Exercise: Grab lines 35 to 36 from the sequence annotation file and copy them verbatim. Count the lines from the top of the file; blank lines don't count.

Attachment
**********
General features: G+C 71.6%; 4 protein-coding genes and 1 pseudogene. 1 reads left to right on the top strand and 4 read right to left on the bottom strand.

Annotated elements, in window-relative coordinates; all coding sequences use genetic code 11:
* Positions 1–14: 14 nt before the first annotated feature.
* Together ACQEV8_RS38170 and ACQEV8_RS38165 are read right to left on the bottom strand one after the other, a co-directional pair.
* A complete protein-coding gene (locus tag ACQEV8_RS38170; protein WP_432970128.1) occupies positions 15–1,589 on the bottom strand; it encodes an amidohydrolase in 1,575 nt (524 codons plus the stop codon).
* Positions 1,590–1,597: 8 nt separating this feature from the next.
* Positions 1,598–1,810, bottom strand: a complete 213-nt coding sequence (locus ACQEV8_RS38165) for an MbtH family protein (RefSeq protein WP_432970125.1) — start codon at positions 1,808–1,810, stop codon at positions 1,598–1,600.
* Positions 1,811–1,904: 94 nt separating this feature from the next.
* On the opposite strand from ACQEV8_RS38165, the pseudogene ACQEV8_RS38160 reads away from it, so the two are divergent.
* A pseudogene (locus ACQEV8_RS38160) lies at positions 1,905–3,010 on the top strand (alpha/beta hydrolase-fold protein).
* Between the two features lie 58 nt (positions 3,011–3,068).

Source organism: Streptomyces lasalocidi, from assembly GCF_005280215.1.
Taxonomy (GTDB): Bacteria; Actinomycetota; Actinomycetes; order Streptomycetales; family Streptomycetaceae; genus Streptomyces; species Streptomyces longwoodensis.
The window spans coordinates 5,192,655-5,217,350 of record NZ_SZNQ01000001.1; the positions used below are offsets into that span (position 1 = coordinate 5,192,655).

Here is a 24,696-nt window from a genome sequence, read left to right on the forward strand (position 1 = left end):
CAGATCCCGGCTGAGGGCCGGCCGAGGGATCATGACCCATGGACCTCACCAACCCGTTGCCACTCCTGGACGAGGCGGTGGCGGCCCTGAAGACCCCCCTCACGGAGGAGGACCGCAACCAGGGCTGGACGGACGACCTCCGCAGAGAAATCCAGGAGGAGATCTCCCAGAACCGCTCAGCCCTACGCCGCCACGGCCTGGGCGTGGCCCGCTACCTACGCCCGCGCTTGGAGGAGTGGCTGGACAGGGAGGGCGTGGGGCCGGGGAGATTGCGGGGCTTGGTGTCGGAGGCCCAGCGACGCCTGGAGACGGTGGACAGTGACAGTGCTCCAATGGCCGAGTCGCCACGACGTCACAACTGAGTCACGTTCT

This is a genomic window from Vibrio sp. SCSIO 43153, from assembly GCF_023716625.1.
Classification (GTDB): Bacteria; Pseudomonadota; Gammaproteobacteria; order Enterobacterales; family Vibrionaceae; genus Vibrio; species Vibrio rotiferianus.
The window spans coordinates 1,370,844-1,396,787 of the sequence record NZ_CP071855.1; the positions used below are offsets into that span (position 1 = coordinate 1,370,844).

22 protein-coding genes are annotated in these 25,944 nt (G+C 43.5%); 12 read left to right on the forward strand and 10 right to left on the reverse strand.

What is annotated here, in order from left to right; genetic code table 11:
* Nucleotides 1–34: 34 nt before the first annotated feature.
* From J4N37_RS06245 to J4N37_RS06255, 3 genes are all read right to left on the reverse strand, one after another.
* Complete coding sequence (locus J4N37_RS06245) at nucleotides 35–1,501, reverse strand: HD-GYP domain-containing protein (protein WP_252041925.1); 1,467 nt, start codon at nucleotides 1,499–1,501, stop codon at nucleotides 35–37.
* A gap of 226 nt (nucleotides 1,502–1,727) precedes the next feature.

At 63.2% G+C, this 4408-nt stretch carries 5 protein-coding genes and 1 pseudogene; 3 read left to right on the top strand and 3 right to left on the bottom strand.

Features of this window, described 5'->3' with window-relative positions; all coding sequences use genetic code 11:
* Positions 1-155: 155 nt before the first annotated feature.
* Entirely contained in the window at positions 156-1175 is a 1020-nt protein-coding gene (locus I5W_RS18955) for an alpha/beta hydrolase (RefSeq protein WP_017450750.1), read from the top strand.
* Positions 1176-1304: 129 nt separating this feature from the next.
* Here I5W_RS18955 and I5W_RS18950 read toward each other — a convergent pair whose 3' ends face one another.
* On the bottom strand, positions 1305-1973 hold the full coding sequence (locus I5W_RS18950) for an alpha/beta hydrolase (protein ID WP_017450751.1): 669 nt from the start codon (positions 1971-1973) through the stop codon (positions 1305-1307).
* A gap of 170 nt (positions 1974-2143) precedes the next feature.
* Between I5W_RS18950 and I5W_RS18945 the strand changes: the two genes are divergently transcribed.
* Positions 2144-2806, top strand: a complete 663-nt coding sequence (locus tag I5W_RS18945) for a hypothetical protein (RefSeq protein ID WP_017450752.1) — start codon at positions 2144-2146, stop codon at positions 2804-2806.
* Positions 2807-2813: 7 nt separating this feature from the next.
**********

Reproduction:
* Positions 2144-2806, top strand: a complete 663-nt coding sequence (locus tag I5W_RS18945) for a hypothetical protein (RefSeq protein ID WP_017450752.1) — start codon at positions 2144-2146, stop codon at positions 2804-2806.
* Positions 2807-2813: 7 nt separating this feature from the next.